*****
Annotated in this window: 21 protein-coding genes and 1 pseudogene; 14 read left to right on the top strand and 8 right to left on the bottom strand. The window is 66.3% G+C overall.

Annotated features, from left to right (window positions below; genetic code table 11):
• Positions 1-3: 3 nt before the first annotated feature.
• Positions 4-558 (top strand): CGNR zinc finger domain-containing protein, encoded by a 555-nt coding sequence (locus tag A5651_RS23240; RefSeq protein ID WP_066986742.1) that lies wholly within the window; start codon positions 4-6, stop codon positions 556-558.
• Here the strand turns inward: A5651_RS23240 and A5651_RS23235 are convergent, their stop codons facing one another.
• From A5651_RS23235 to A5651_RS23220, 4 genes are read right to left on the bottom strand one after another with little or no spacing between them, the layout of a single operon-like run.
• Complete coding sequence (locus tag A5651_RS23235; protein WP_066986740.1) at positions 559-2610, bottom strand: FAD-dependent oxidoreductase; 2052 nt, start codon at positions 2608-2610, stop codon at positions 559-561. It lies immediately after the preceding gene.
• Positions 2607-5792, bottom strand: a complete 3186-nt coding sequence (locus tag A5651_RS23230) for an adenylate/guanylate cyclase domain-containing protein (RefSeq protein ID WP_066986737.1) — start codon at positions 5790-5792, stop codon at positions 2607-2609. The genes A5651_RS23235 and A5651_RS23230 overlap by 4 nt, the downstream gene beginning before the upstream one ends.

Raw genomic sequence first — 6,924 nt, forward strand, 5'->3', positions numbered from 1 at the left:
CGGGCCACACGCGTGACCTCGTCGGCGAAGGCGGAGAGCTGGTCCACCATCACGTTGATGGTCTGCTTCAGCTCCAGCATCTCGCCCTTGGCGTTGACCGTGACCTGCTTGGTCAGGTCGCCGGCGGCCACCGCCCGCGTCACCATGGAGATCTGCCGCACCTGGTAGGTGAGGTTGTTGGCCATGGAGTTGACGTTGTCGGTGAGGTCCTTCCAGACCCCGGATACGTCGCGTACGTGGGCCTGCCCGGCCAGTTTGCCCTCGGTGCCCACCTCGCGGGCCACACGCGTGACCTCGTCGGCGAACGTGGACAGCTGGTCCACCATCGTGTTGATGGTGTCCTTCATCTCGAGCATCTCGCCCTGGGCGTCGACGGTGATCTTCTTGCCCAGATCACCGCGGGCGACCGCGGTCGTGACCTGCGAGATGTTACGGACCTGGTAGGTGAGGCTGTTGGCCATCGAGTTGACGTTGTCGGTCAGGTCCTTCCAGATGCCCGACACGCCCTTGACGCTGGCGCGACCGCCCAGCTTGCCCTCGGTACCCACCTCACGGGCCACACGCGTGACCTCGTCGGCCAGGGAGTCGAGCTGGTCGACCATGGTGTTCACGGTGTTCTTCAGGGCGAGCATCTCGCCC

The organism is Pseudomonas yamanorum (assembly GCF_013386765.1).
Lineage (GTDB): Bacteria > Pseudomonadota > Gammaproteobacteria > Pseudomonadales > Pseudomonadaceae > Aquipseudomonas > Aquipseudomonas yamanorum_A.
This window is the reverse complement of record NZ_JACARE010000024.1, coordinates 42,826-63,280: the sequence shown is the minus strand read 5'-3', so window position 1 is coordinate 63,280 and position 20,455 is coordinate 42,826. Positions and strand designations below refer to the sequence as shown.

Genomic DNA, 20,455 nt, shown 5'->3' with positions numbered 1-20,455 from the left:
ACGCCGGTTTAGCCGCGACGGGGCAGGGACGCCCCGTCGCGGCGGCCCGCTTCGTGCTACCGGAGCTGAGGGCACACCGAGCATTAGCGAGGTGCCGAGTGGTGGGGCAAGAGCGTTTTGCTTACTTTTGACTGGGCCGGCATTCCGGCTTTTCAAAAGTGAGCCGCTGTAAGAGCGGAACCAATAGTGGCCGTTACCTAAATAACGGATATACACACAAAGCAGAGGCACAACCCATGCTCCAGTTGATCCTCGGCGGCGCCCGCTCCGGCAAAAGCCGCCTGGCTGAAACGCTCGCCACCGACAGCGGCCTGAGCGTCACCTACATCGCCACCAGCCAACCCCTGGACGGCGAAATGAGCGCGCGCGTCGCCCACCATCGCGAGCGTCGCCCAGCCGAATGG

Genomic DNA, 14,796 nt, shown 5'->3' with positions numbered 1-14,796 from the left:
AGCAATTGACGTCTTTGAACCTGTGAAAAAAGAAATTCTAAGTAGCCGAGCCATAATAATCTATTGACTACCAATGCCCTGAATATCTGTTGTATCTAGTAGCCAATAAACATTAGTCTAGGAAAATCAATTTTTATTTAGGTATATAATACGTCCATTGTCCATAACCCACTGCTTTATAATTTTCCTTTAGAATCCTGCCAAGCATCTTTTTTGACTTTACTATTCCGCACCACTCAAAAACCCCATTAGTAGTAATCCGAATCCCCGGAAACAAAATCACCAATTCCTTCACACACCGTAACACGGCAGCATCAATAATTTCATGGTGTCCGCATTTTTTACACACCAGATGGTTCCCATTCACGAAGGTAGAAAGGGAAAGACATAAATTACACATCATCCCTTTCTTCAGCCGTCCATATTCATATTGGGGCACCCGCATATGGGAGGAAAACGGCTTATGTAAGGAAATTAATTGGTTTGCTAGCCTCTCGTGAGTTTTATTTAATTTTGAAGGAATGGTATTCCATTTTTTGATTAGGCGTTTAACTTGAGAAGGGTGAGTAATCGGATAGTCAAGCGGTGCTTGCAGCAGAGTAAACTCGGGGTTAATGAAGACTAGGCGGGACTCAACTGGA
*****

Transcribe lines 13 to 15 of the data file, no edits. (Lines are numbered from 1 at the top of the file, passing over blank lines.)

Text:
This window is the reverse complement of record NZ_JACARE010000024.1, coordinates 42,826-63,280: the sequence shown is the minus strand read 5'-3', so window position 1 is coordinate 63,280 and position 20,455 is coordinate 42,826. Positions and strand designations below refer to the sequence as shown.

Genomic DNA, 20,455 nt, shown 5'->3' with positions numbered 1-20,455 from the left:
ACGCCGGTTTAGCCGCGACGGGGCAGGGACGCCCCGTCGCGGCGGCCCGCTTCGTGCTACCGGAGCTGAGGGCACACCGAGCATTAGCGAGGTGCCGAGTGGTGGGGCAAGAGCGTTTTGCTTACTTTTGACTGGGCCGGCATTCCGGCTTTTCAAAAGTGAGCCGCTGTAAGAGCGGAACCAATAGTGGCCGTTACCTAAATAACGGATATACACACAAAGCAGAGGCACAACCCATGCTCCAGTTGATCCTCGGCGGCGCCCGCTCCGGCAAAAGCCGCCTGGCTGAAACGCTCGCCACCGACAGCGGCCTGAGCGTCACCTACATCGCCACCAGCCAACCCCTGGACGGCGAAATGAGCGCGCGCGTCGCCCACCATCGCGAGCGTCGCCCAGCCGAATGG